Making the effort to communicate with whatever language skills you do have could also make you a more resourceful communicator in general.
Deeper personal connections with native speakers.
Nelson Mandela put it best: “If you talk to a man in a language he understands, that goes to his head. If you talk to him in his language, that goes to his heart.”
And it’s true: Communicating in someone’s native language is a great way to not only show respect, but also connect with them on a deeper level.
For instance, if you have a friend whose native language is Russian and they speak English with you, you may feel a deeper connection with them than if you had to communicate exclusively in Russian. And speaking Russian with them can in turn put them at ease and better cement your bond.
Improved language abilities with your first language.
Studying any language can improve your understanding of your native language. Since most people learn their first language naturally through observation, they may not know the underlying rules and logic of how it works. Instead, they simply know how the language works from experience.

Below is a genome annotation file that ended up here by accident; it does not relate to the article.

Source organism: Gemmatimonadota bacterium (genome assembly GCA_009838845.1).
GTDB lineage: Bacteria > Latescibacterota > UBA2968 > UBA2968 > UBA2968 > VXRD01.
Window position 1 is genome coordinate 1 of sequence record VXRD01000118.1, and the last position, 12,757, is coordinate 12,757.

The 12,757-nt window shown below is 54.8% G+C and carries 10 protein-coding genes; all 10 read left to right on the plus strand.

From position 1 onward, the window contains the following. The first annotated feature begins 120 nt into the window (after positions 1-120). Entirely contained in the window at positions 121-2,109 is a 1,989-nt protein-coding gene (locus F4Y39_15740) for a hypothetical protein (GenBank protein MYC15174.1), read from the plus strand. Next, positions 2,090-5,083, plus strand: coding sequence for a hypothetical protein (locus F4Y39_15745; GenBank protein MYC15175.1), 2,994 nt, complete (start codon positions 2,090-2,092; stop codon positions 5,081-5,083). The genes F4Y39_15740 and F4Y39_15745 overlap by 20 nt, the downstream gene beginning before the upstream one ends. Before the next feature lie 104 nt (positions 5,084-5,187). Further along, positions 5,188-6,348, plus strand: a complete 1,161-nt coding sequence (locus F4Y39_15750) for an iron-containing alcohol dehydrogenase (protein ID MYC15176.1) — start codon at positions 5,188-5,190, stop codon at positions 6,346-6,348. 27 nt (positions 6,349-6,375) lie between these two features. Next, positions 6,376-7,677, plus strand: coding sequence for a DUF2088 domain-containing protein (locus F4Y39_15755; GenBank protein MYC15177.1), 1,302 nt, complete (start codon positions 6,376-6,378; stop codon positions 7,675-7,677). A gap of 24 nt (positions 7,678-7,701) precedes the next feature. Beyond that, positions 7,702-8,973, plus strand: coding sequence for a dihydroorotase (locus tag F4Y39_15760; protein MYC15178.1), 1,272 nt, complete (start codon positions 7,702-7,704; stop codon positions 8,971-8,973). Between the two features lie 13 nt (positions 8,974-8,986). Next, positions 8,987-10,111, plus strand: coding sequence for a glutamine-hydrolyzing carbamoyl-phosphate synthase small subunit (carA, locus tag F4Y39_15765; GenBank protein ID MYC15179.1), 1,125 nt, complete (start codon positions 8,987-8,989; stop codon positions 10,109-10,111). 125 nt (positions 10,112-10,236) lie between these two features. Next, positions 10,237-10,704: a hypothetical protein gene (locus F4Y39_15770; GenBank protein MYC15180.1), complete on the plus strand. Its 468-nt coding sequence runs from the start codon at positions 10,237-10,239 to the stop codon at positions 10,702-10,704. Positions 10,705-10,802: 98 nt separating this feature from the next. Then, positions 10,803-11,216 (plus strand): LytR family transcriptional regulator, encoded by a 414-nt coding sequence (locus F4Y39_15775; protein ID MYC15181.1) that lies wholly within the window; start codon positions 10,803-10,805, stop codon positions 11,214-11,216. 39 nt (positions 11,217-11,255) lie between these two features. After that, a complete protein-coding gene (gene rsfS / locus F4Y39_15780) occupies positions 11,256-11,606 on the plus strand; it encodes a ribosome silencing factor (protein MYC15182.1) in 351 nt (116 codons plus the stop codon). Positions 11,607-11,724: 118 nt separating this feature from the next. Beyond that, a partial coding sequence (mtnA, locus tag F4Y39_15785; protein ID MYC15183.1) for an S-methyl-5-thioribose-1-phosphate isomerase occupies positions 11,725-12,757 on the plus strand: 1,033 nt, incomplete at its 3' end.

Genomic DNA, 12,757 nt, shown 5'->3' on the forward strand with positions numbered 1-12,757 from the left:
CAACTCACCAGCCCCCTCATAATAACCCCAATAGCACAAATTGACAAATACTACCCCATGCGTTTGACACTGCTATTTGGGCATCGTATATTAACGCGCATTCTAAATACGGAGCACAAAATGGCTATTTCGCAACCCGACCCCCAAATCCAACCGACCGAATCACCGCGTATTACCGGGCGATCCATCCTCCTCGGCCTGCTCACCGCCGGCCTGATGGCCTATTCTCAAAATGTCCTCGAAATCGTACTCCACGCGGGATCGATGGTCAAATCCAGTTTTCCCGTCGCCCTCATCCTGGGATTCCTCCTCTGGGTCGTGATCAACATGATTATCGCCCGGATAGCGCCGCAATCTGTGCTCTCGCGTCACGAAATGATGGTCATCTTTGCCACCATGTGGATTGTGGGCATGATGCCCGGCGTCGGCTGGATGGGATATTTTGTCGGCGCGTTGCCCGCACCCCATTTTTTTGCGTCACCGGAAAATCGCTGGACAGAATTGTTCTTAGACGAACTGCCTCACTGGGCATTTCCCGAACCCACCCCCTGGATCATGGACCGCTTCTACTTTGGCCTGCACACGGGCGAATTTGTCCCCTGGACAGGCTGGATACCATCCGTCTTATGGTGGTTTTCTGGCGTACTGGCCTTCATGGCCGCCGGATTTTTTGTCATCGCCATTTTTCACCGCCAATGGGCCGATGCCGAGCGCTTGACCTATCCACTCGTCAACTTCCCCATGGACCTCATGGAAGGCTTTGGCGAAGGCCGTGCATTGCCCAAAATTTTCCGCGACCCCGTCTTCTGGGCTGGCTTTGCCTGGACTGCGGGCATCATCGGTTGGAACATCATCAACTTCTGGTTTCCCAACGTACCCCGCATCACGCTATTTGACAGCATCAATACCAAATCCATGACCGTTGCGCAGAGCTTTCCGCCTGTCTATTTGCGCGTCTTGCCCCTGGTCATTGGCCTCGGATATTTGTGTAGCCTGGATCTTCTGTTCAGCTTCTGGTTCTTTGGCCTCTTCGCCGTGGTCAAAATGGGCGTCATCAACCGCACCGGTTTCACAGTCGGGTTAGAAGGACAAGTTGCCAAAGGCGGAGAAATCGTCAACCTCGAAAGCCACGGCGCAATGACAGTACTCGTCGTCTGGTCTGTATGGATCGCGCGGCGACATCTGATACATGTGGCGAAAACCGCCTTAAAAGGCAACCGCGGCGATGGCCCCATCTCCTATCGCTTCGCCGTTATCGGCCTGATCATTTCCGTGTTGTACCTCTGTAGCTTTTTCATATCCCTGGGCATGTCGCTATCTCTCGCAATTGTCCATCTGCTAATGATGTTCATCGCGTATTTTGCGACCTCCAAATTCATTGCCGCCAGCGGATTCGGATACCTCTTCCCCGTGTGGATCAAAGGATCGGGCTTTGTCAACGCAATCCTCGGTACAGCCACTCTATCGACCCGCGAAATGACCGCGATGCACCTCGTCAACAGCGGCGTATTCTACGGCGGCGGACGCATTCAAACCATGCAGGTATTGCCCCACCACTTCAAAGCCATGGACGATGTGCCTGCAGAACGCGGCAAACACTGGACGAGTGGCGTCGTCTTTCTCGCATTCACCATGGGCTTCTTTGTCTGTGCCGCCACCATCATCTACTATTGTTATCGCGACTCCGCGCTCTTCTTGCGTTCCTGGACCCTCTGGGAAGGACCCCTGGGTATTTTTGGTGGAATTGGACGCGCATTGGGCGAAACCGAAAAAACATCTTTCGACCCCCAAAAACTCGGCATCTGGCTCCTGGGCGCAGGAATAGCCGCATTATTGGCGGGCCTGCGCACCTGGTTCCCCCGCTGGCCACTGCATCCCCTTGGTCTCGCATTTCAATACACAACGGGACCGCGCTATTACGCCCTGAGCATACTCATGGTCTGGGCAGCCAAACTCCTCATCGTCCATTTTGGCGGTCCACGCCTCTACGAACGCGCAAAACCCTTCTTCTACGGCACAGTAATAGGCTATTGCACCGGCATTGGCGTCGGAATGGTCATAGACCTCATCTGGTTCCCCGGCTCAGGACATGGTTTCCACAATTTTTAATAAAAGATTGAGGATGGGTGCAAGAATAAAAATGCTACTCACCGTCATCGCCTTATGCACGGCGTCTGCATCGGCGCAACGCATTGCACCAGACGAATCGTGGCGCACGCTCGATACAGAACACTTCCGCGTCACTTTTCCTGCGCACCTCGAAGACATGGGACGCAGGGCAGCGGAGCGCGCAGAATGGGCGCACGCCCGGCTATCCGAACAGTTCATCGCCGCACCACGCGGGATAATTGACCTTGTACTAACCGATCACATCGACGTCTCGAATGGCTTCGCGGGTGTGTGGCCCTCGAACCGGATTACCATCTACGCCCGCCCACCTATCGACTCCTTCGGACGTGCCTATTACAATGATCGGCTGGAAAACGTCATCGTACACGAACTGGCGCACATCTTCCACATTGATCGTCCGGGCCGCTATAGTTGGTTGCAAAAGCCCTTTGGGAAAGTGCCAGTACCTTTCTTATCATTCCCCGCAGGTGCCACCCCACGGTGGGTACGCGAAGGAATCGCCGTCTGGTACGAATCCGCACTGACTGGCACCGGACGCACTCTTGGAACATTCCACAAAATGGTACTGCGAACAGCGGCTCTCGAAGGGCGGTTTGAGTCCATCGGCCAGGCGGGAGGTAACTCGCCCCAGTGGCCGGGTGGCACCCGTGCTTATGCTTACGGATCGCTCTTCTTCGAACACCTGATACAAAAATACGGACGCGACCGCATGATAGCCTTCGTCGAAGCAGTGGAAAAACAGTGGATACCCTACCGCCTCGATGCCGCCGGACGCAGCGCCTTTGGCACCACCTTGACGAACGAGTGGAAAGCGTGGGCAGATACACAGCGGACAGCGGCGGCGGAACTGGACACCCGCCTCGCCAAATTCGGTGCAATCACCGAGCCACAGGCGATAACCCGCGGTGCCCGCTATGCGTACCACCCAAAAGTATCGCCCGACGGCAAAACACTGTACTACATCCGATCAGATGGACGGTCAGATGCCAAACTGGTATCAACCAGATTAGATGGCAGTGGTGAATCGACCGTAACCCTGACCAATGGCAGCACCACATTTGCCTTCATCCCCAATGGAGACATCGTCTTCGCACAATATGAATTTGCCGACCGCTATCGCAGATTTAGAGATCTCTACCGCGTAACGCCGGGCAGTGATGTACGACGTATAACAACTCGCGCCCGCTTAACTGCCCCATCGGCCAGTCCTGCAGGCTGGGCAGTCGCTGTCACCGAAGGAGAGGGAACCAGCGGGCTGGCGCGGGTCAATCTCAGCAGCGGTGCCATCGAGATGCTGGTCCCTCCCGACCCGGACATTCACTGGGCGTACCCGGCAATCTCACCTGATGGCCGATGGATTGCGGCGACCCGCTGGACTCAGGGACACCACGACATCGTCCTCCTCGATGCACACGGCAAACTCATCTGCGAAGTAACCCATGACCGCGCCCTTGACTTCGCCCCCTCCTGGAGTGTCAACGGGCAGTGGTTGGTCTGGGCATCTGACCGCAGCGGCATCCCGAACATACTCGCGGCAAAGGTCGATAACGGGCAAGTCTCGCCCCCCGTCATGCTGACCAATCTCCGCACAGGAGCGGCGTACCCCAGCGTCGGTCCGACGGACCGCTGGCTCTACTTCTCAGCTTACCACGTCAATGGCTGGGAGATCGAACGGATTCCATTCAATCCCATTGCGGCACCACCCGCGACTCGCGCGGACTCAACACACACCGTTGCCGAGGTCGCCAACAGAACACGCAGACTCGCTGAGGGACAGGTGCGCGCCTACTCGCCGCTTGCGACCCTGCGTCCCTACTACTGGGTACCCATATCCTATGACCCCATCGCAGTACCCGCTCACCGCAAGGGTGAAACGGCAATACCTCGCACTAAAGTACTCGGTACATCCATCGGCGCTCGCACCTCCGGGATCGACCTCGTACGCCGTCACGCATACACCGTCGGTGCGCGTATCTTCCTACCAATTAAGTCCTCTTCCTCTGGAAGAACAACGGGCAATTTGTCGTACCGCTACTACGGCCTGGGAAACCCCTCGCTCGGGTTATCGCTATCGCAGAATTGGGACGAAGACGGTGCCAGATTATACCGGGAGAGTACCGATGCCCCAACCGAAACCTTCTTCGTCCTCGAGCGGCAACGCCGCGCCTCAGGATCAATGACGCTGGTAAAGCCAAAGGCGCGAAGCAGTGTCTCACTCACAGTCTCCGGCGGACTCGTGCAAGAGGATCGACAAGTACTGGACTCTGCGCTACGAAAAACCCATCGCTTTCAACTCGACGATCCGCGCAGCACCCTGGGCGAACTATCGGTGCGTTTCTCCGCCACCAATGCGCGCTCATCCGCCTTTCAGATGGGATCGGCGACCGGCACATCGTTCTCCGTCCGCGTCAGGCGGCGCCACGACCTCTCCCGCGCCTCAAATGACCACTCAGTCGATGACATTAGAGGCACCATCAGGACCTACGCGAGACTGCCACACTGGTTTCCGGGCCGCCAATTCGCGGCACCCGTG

When you learn a second language, though, you learn the rules. Oftentimes, these rules correlate with rules in your native language, thereby helping you better understand how your own language works.
For instance, native English speakers might struggle with the subjunctive. Would you say “if I was rich,” or “if I were rich” when discussing a potential lottery win? However, someone who had more awareness of the subjunctive from rules learned from Spanish might understand that while English speakers might be as likely to say one as the other, it’s “if I were rich” that technically specifies a theoretical scenario.